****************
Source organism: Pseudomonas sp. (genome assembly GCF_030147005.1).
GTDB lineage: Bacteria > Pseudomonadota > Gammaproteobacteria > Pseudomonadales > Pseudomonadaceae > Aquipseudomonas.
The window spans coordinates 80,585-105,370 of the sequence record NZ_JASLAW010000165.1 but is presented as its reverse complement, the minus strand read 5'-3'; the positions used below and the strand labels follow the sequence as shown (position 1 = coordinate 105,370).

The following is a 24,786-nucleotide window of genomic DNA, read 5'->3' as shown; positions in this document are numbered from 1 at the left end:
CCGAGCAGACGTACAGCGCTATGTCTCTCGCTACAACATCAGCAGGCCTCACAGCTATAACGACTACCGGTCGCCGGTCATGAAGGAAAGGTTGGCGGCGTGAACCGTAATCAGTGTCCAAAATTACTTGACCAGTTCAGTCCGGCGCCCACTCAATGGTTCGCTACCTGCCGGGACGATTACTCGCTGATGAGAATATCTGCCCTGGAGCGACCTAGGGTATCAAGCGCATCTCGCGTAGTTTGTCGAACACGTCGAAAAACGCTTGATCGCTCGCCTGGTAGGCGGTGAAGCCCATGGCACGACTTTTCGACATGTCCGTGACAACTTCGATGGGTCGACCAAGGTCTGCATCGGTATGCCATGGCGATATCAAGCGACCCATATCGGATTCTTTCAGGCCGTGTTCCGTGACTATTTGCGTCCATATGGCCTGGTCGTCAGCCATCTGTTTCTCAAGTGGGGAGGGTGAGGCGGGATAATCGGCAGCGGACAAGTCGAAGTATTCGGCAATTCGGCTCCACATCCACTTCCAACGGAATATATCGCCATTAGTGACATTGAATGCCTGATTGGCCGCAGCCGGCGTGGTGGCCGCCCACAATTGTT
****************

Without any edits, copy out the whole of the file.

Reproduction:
Source organism: Pseudomonas sp. (genome assembly GCF_030147005.1).
GTDB lineage: Bacteria > Pseudomonadota > Gammaproteobacteria > Pseudomonadales > Pseudomonadaceae > Aquipseudomonas.
The window spans coordinates 80,585-105,370 of the sequence record NZ_JASLAW010000165.1 but is presented as its reverse complement, the minus strand read 5'-3'; the positions used below and the strand labels follow the sequence as shown (position 1 = coordinate 105,370).

The following is a 24,786-nucleotide window of genomic DNA, read 5'->3' as shown; positions in this document are numbered from 1 at the left end:
CCGAGCAGACGTACAGCGCTATGTCTCTCGCTACAACATCAGCAGGCCTCACAGCTATAACGACTACCGGTCGCCGGTCATGAAGGAAAGGTTGGCGGCGTGAACCGTAATCAGTGTCCAAAATTACTTGACCAGTTCAGTCCGGCGCCCACTCAATGGTTCGCTACCTGCCGGGACGATTACTCGCTGATGAGAATATCTGCCCTGGAGCGACCTAGGGTATCAAGCGCATCTCGCGTAGTTTGTCGAACACGTCGAAAAACGCTTGATCGCTCGCCTGGTAGGCGGTGAAGCCCATGGCACGACTTTTCGACATGTCCGTGACAACTTCGATGGGTCGACCAAGGTCTGCATCGGTATGCCATGGCGATATCAAGCGACCCATATCGGATTCTTTCAGGCCGTGTTCCGTGACTATTTGCGTCCATATGGCCTGGTCGTCAGCCATCTGTTTCTCAAGTGGGGAGGGTGAGGCGGGATAATCGGCAGCGGACAAGTCGAAGTATTCGGCAATTCGGCTCCACATCCACTTCCAACGGAATATATCGCCATTAGTGACATTGAATGCCTGATTGGCCGCAGCCGGCGTGGTGGCCGCCCACAATTGTT